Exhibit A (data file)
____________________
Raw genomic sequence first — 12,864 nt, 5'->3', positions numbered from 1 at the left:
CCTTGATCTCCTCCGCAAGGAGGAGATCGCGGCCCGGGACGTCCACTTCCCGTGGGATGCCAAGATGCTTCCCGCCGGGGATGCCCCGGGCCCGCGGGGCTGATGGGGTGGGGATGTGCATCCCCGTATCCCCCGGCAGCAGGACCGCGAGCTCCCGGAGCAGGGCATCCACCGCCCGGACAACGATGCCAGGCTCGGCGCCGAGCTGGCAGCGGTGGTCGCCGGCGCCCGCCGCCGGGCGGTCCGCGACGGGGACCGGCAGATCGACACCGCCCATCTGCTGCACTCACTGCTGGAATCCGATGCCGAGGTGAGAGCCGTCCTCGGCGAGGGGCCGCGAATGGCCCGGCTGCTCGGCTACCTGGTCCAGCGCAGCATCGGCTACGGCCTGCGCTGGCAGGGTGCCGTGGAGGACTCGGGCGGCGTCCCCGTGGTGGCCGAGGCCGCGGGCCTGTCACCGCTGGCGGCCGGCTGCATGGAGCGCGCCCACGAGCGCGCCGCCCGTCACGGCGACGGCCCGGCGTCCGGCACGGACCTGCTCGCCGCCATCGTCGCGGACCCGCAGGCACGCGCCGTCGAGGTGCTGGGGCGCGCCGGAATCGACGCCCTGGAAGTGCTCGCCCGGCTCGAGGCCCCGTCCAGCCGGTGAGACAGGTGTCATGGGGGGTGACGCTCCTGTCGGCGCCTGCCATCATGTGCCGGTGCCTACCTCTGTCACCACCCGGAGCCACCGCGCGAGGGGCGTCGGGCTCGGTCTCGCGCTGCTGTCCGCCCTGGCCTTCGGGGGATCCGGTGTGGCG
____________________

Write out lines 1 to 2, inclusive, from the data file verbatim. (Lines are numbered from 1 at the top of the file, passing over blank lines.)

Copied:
Raw genomic sequence first — 12,864 nt, 5'->3', positions numbered from 1 at the left:
CCTTGATCTCCTCCGCAAGGAGGAGATCGCGGCCCGGGACGTCCACTTCCCGTGGGATGCCAAGATGCTTCCCGCCGGGGATGCCCCGGGCCCGCGGGGCTGATGGGGTGGGGATGTGCATCCCCGTATCCCCCGGCAGCAGGACCGCGAGCTCCCGGAGCAGGGCATCCACCGCCCGGACAACGATGCCAGGCTCGGCGCCGAGCTGGCAGCGGTGGTCGCCGGCGCCCGCCGCCGGGCGGTCCGCGACGGGGACCGGCAGATCGACACCGCCCATCTGCTGCACTCACTGCTGGAATCCGATGCCGAGGTGAGAGCCGTCCTCGGCGAGGGGCCGCGAATGGCCCGGCTGCTCGGCTACCTGGTCCAGCGCAGCATCGGCTACGGCCTGCGCTGGCAGGGTGCCGTGGAGGACTCGGGCGGCGTCCCCGTGGTGGCCGAGGCCGCGGGCCTGTCACCGCTGGCGGCCGGCTGCATGGAGCGCGCCCACGAGCGCGCCGCCCGTCACGGCGACGGCCCGGCGTCCGGCACGGACCTGCTCGCCGCCATCGTCGCGGACCCGCAGGCACGCGCCGTCGAGGTGCTGGGGCGCGCCGGAATCGACGCCCTGGAAGTGCTCGCCCGGCTCGAGGCCCCGTCCAGCCGGTGAGACAGGTGTCATGGGGGGTGACGCTCCTGTCGGCGCCTGCCATCATGTGCCGGTGCCTACCTCTGTCACCACCCGGAGCCACCGCGCGAGGGGCGTCGGGCTCGGTCTCGCGCTGCTGTCCGCCCTGGCCTTCGGGGGATCCGGTGTGGCG